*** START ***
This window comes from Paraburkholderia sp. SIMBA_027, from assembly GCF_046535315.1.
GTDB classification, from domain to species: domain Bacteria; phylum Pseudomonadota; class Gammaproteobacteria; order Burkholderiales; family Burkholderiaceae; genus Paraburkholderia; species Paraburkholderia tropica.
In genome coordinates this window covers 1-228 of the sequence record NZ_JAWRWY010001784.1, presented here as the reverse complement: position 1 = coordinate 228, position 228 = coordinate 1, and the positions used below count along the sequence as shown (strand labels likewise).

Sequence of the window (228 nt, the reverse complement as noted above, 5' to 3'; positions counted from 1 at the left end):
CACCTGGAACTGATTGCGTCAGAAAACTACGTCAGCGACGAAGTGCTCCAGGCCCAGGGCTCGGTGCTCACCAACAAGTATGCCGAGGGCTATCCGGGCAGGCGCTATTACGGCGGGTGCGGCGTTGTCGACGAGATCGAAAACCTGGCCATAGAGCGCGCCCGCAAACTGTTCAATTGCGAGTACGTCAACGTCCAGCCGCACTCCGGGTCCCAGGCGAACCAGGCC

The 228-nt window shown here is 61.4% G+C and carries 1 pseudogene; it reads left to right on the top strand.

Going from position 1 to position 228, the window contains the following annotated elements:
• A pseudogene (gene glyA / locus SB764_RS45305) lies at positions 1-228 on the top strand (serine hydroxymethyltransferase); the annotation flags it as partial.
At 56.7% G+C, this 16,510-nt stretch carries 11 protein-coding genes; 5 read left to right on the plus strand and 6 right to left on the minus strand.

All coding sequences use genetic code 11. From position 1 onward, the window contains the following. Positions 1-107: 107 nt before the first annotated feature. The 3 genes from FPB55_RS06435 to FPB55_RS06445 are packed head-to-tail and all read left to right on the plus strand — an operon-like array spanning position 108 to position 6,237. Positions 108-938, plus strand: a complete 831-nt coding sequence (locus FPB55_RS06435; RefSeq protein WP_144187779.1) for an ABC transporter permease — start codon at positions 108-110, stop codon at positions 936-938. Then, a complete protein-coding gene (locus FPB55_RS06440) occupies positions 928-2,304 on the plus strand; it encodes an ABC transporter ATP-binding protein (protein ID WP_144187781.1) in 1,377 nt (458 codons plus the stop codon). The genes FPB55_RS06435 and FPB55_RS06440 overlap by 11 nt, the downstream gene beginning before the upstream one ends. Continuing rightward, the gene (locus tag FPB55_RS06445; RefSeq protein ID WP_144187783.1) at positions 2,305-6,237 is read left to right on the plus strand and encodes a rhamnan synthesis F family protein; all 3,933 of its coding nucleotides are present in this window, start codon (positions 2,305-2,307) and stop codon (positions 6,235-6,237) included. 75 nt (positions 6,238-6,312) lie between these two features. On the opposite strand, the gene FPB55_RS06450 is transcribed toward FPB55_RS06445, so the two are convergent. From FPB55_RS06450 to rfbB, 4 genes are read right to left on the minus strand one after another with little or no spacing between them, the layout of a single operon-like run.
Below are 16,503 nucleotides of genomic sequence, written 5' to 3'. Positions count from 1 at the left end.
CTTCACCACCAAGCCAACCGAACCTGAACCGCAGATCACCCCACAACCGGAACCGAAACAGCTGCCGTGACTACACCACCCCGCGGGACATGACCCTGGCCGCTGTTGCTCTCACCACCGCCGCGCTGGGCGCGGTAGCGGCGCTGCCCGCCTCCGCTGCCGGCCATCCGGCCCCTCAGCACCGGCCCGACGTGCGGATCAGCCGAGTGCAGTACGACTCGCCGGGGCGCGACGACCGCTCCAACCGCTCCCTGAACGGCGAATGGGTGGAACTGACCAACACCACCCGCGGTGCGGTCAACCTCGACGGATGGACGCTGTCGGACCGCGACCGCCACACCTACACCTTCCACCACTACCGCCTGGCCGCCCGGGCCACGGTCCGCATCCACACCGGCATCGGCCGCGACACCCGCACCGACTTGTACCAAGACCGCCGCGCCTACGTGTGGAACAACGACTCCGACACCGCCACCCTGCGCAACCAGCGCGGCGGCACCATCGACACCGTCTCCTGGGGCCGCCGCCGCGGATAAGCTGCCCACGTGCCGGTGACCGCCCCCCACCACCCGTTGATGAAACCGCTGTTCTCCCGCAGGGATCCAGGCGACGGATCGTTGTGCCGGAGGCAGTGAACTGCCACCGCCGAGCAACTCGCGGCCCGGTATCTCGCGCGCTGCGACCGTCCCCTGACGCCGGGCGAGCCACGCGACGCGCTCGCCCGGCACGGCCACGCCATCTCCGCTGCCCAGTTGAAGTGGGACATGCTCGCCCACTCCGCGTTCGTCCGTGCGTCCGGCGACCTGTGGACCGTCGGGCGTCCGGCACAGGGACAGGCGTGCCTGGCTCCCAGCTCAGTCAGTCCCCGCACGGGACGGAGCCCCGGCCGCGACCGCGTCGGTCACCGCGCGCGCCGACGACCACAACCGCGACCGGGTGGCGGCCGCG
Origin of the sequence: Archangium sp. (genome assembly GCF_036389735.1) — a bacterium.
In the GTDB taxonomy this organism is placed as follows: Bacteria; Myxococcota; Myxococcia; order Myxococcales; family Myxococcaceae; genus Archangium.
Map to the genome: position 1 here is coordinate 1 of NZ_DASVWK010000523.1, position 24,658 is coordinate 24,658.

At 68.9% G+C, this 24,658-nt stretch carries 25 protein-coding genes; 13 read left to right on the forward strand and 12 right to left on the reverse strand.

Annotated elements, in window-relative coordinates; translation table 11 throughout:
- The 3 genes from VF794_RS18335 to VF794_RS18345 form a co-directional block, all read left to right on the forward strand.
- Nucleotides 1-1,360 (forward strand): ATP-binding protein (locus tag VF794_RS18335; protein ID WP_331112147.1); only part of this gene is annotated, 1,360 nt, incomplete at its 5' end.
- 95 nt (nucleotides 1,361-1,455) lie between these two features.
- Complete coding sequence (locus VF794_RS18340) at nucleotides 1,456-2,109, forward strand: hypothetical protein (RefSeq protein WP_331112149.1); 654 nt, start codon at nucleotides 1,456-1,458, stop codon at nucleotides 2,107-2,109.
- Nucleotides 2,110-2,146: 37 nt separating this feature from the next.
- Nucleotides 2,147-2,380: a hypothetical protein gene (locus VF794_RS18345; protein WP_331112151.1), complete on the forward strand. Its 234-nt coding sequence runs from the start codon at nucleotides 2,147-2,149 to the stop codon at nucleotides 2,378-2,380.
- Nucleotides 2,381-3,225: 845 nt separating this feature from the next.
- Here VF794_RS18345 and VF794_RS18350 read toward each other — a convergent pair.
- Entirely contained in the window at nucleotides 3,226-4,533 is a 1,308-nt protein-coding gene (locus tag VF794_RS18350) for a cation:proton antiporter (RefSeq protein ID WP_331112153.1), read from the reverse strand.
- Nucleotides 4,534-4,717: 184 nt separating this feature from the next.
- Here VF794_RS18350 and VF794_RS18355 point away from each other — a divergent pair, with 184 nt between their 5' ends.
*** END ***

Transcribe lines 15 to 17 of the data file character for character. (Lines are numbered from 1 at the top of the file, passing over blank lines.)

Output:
Map to the genome: position 1 here is coordinate 1 of NZ_DASVWK010000523.1, position 24,658 is coordinate 24,658.

At 68.9% G+C, this 24,658-nt stretch carries 25 protein-coding genes; 13 read left to right on the forward strand and 12 right to left on the reverse strand.

Annotated elements, in window-relative coordinates; translation table 11 throughout: